13. For debates in a large group, divide the room into two or four groups,  assigning one role or position to each group. Have the groups caucus  separately to develop their positions before the debate begins. For example,  in discussing the positive and negative aspects of a policy approach or  community health intervention, divide the room in half for split  brainstorming sessions; one group focusing on the positive and the other  focusing on the negative. If there is time, have the groups switch positions.  Or use the format of public hearings, with one group representing those who  have called the hearings, and other groups representing the different  protagonists.

14. Use cases to exemplify the issues you want to convey, and conduct the  class as a case discussion rather than as a lecture. Cases are particularly  useful for practical, how-to teaching situations; for problem-solving or  showing how experts solve problems; for situations in which there are a  number of right answers; for integrating and applying complex information. In  public health, cases can demonstrate policy and management problems,  stimulate discussion of various ethical issues in health care, or provide  realistic examples of the application of theory and particular methodologies  of health care practice.

15. Stop the lecture and ask students to write for one or two minutes in  response to a particular question. Then ask them to discuss the question. The  writing will give everyone a chance to think about and articulate a response,  and may enable broader participation.

16. Let students go to the board to write the results of work in a small  group. For example, in the first part of class ask for the strengths and  weaknesses of an intervention study. Then divide the room into groups, each  with the task of designing a better study with the same exposure and outcome.  Groups can go to the board (preferable to asking one student at a time to be  at the front of the room) and a spokesperson can present the group's ideas.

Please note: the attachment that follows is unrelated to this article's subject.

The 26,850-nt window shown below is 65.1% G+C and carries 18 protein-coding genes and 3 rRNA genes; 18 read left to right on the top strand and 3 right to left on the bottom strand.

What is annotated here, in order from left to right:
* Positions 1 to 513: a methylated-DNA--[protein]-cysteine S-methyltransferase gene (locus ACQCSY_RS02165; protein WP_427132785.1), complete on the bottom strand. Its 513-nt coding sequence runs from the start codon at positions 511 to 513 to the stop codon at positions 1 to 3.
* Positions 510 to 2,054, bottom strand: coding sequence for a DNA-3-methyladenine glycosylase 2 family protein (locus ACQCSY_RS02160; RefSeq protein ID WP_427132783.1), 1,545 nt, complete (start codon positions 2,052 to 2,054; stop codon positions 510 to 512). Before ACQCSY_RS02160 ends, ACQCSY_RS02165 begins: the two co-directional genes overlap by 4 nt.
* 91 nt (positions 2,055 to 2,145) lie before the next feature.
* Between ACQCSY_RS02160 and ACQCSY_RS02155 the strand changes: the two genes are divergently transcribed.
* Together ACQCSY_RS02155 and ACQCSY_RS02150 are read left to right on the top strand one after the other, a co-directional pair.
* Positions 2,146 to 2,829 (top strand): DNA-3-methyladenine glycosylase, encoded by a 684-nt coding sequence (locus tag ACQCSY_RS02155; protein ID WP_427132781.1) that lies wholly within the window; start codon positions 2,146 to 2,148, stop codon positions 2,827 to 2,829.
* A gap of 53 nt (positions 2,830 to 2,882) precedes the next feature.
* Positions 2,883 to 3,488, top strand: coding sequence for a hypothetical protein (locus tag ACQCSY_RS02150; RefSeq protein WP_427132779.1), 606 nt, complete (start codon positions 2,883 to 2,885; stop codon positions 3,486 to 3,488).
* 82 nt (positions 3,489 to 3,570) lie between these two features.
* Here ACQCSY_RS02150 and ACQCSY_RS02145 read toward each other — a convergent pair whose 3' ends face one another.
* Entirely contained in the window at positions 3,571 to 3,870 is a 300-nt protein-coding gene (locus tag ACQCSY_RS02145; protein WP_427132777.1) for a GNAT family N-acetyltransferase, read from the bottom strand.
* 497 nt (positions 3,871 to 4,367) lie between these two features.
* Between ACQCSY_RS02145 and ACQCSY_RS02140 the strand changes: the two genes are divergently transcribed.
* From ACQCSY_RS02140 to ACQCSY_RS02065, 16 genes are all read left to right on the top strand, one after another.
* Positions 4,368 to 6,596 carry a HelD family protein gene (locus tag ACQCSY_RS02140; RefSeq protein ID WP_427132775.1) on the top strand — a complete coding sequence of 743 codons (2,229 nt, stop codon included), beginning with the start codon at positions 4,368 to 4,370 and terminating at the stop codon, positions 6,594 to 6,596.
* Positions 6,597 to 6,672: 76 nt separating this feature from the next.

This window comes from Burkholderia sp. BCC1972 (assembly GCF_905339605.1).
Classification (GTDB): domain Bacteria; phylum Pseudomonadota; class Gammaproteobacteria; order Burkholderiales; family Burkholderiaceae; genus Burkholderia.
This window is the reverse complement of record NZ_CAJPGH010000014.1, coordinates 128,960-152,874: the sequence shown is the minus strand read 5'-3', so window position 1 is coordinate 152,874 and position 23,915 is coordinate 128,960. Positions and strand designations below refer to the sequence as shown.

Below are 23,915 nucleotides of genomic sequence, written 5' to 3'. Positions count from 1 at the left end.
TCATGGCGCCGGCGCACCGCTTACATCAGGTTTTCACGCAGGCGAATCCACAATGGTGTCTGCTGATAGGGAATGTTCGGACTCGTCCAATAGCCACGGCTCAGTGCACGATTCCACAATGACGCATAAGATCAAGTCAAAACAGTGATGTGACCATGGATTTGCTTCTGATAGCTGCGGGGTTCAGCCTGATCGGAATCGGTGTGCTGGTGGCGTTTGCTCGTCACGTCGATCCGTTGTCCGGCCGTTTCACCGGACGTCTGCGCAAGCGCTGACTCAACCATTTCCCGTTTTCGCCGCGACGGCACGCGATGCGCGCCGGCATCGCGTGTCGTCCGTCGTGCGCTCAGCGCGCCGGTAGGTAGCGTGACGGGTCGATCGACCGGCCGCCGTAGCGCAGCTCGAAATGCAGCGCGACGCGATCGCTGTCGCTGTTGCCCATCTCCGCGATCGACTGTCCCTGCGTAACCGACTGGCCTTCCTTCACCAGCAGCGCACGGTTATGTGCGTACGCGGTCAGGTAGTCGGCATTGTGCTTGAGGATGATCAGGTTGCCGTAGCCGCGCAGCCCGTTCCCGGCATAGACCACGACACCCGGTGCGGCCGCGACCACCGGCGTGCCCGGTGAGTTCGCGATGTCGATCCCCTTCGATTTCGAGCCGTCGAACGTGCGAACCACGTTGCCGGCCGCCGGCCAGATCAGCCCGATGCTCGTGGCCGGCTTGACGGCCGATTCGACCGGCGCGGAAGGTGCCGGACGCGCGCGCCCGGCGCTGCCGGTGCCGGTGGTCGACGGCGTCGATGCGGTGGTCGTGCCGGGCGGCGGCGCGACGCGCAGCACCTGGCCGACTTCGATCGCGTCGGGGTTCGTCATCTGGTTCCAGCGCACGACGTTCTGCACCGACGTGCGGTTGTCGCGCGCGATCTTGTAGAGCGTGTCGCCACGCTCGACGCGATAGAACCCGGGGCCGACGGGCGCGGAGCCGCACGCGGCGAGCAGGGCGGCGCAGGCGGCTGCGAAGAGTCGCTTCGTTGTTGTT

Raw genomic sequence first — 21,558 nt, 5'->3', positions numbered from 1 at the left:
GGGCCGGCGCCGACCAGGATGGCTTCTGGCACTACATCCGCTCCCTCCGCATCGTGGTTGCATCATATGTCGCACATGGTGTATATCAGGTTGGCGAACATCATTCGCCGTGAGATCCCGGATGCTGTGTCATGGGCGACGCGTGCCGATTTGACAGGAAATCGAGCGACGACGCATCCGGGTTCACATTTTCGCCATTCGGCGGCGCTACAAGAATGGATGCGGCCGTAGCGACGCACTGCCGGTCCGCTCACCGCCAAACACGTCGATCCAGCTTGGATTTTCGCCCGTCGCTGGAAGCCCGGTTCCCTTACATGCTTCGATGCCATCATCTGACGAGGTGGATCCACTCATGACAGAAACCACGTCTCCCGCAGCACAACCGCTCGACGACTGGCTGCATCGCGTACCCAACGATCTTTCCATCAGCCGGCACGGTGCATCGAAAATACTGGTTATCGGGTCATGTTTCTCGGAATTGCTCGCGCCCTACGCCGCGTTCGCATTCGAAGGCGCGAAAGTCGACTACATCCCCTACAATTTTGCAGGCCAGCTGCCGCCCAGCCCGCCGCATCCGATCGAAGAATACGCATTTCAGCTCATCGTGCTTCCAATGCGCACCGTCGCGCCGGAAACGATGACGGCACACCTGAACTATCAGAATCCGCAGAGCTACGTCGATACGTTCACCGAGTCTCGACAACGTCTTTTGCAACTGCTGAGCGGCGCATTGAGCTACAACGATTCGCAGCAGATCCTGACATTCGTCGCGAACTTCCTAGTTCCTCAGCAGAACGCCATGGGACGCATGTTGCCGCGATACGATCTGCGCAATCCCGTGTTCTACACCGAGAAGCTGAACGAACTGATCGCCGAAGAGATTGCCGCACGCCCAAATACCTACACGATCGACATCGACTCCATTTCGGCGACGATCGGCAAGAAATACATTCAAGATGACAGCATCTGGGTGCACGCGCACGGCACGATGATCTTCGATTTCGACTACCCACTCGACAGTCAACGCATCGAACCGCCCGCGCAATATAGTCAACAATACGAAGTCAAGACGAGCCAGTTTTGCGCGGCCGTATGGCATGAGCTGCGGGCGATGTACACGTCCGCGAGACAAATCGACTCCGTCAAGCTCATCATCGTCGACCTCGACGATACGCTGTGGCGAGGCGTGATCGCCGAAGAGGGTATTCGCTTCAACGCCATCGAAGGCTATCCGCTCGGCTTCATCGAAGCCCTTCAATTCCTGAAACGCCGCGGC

Closing the lecture

17. Allow time for questions at the end of lecture. Ask if there are any  questions or if students would like to have a point clarified. If your  schedule permits, come early to lecture or stay late to answer questions and  engage in discussion with students. If you are available five or ten minutes  before and after class, some students will talk with you more readily, and  you will get to know them and their thoughts. If beginning early and ending  late creates a conflict for other colleagues assigned to lecture in the same  room, talk with students in the halls before and after class.

18. Use lectures to set up problems or propose study questions for  discussion that students are expected to prepare for lab or section. End the  lecture with a provocative question. Ask the TAs to begin lab with a  discussion of that problem or issue.

19. At the end of your lecture, or at any other appropriate stopping  point, give students a one-question "quiz," based on the material  just covered in the class. Ask them to answer the question collectively.  Leave the room so that they can discuss the question for ten or fifteen  minutes. Then return and have them report their answer; discuss with them the reasons for their choice.

20. Do a one-minute paper at the end of class. In this exercise, students  write down what they consider (a) the main point of the class and (b) the  main question they still have as they leave. You can use some of these  questions to begin the next lecture, or students can be asked to bring them  to section or lab. One advantage of this technique is that students may  listen more carefully and review their notes thoughtfully.


Adapted from Participatory Lectures, Derek Bok Center for Teaching  and Learning, 1992.
 Revised for distribution at the Harvard School of Public Health, 1994. Comments  and suggestions are welcome. Ellen Sarkisian (495-4869;  ESARK@FAS.HARVARD.EDU)

Thanks to the following faculty and teaching assistants for their  suggestions about questions related to public health: Iain Aitken, Paul  Catalano, Marlene Goldman, Lynn Marshall, Marcello Pagano, Sherri Stuver, Ann  Scheck

Copyright © 1997 Derek Bok Center for  Teaching and Learning. Permission is granted to educational institutions to  reproduce this document for internal use provided the Bok Center's authorship  and copyright are acknowledged.

Derek  Bok Center for Teaching and Learning
 Harvard University